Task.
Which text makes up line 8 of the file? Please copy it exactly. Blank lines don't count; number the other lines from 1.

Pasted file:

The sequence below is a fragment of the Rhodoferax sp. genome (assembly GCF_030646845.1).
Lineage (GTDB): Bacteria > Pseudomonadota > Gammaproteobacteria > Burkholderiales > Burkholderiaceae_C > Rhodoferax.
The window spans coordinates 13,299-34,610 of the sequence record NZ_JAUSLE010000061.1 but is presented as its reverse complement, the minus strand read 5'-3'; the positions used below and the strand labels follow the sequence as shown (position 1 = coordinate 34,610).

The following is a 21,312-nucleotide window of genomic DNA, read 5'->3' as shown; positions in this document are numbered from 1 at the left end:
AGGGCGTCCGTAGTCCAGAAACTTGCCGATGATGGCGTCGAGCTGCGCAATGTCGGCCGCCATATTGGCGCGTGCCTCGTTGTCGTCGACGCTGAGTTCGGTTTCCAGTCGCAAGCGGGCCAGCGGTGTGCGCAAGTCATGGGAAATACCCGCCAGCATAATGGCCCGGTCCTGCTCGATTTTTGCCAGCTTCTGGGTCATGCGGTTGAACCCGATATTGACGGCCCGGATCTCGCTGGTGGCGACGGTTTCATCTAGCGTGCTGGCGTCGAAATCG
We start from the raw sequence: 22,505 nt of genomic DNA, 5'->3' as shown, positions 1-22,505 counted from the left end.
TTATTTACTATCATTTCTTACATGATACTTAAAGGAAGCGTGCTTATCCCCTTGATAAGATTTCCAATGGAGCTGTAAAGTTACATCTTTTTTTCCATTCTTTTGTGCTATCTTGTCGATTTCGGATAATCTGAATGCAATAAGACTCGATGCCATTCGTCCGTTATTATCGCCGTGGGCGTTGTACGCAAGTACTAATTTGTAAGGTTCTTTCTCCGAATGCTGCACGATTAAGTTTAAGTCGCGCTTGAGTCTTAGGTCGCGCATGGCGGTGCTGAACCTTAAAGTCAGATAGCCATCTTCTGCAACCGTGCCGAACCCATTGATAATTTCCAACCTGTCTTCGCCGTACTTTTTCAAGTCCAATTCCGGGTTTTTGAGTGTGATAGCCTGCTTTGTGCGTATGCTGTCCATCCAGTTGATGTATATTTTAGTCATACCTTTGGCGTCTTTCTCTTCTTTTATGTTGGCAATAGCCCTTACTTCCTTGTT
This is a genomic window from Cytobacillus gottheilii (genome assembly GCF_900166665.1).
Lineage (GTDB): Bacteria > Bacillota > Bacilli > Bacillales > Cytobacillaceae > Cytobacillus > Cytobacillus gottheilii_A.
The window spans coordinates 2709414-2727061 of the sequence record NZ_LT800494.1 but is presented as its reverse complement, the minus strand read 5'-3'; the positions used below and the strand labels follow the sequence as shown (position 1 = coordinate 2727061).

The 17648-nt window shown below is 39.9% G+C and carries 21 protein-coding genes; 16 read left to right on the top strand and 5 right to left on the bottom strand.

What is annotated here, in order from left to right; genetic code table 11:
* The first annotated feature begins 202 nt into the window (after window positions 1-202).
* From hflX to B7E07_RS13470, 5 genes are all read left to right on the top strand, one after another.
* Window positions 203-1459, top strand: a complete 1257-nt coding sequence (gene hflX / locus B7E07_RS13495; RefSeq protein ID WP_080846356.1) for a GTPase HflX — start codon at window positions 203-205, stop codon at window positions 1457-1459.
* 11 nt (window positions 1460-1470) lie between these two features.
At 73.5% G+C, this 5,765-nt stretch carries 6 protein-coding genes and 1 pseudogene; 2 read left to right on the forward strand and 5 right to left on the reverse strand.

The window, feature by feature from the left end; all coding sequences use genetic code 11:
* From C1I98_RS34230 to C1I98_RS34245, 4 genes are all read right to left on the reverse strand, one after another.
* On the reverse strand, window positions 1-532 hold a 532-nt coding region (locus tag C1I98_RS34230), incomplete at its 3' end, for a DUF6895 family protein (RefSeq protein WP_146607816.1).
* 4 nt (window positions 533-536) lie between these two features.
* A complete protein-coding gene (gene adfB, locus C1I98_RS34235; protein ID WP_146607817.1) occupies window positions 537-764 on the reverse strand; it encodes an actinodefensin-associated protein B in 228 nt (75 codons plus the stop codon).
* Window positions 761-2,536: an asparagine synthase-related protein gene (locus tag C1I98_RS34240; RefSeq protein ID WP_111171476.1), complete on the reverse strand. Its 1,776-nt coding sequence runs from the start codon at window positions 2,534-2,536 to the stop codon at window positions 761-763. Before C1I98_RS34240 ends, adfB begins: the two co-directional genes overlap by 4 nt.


This is a genomic window from Cytobacillus gottheilii (genome assembly GCF_900166665.1).